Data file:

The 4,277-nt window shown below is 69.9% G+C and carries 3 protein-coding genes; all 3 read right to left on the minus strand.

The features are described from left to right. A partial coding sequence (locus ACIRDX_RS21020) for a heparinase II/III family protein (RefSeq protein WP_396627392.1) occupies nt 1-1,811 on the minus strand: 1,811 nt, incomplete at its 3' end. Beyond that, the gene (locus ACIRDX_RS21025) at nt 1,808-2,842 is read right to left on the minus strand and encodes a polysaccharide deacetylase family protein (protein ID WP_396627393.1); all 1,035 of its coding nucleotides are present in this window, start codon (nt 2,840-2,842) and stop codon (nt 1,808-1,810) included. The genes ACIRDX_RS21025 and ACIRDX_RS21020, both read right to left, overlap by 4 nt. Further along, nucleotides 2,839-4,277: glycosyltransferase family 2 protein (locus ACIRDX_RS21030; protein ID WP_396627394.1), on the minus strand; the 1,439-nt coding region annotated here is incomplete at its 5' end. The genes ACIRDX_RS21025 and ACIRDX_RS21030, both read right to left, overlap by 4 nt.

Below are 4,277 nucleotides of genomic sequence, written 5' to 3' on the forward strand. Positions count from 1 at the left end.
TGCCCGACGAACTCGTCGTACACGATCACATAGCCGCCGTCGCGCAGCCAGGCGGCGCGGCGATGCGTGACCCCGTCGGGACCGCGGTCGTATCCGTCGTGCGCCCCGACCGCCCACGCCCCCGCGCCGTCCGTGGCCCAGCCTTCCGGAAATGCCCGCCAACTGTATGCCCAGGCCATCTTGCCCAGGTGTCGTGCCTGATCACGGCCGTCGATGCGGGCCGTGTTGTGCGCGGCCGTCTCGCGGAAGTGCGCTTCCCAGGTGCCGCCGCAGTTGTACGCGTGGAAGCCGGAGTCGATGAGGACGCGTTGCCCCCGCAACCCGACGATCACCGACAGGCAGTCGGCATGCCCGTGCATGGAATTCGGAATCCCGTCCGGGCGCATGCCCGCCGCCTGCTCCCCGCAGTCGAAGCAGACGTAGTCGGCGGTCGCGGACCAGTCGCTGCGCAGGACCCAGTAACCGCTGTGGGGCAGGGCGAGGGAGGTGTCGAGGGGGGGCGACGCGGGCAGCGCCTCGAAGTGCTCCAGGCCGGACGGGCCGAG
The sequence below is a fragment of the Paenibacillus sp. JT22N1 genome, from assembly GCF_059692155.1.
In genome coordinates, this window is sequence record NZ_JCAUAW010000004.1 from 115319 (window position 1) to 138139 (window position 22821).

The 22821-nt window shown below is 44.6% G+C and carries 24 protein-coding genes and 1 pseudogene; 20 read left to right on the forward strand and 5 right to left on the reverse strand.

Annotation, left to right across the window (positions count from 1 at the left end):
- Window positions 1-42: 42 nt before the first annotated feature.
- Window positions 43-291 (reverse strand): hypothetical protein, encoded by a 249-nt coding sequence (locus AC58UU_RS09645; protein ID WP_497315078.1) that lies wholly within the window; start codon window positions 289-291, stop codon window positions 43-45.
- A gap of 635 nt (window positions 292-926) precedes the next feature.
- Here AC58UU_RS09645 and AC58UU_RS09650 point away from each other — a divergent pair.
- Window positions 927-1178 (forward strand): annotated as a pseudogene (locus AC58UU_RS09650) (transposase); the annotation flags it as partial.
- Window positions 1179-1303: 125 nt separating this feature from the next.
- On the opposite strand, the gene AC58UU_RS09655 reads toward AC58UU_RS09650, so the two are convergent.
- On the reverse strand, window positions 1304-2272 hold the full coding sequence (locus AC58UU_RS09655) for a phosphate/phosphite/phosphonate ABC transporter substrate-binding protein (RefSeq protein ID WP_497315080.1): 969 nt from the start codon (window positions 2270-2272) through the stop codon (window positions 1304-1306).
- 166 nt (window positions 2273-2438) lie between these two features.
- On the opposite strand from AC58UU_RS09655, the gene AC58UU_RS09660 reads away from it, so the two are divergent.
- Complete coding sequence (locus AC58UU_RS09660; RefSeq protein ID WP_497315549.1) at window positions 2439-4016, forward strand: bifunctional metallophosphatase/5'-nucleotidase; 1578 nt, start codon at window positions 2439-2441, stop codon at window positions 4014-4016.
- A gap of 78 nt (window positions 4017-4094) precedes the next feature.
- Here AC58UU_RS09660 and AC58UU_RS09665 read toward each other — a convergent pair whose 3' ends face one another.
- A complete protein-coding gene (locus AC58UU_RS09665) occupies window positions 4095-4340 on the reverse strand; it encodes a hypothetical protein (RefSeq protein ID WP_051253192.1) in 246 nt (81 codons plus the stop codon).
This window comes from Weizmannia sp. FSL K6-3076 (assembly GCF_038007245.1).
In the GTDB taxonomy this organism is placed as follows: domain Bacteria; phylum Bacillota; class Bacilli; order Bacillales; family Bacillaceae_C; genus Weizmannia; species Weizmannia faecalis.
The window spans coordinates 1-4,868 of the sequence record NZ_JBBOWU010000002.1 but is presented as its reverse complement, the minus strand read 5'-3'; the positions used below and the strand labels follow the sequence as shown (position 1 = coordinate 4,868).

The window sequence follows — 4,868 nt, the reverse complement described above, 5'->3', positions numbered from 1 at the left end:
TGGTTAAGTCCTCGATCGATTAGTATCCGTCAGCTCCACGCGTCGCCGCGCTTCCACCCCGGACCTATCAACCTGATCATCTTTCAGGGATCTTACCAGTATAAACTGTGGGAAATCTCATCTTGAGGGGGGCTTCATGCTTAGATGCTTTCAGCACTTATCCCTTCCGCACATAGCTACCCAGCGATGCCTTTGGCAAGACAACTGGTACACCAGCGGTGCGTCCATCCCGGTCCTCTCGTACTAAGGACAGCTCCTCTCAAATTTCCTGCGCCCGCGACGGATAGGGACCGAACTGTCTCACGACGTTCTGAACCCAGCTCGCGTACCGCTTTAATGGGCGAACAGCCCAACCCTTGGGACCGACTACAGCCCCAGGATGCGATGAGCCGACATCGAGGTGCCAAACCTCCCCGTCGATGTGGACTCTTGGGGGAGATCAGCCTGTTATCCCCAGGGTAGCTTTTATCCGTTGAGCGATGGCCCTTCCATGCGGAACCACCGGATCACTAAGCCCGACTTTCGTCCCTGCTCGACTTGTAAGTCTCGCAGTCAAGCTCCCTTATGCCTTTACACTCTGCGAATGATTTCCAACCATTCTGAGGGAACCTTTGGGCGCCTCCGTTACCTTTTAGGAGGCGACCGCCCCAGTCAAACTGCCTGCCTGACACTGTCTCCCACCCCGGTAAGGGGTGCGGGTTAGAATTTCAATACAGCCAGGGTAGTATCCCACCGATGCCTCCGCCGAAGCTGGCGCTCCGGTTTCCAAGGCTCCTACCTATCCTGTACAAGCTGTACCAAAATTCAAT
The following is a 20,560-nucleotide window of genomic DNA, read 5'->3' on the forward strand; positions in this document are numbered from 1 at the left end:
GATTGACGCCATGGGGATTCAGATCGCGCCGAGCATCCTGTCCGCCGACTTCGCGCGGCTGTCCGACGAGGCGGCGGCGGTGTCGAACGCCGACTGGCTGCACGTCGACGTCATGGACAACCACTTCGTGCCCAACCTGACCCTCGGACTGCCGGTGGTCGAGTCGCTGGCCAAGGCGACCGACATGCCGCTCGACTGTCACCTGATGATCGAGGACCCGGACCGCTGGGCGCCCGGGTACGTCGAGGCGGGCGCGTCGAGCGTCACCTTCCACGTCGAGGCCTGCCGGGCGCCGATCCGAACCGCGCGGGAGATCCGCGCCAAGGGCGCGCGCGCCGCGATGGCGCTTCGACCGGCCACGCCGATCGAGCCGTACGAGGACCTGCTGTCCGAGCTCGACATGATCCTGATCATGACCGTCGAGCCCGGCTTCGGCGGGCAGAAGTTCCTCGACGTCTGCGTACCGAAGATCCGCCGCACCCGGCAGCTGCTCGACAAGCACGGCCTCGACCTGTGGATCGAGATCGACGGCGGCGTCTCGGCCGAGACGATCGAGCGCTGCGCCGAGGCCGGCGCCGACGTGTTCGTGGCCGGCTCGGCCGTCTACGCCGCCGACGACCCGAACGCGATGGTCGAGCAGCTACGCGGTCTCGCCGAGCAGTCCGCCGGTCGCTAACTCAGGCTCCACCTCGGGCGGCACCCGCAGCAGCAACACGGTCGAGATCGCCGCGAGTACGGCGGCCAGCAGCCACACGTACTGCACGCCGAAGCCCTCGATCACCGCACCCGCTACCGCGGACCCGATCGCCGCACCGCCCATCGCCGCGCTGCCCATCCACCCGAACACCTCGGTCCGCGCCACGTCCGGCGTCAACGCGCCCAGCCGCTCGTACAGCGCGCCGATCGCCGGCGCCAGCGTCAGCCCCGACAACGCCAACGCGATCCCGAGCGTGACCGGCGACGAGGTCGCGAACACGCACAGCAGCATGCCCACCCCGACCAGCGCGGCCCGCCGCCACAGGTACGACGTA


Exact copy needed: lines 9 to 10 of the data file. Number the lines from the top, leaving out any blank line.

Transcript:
- Window positions 1-42: 42 nt before the first annotated feature.
- Window positions 43-291 (reverse strand): hypothetical protein, encoded by a 249-nt coding sequence (locus AC58UU_RS09645; protein ID WP_497315078.1) that lies wholly within the window; start codon window positions 289-291, stop codon window positions 43-45.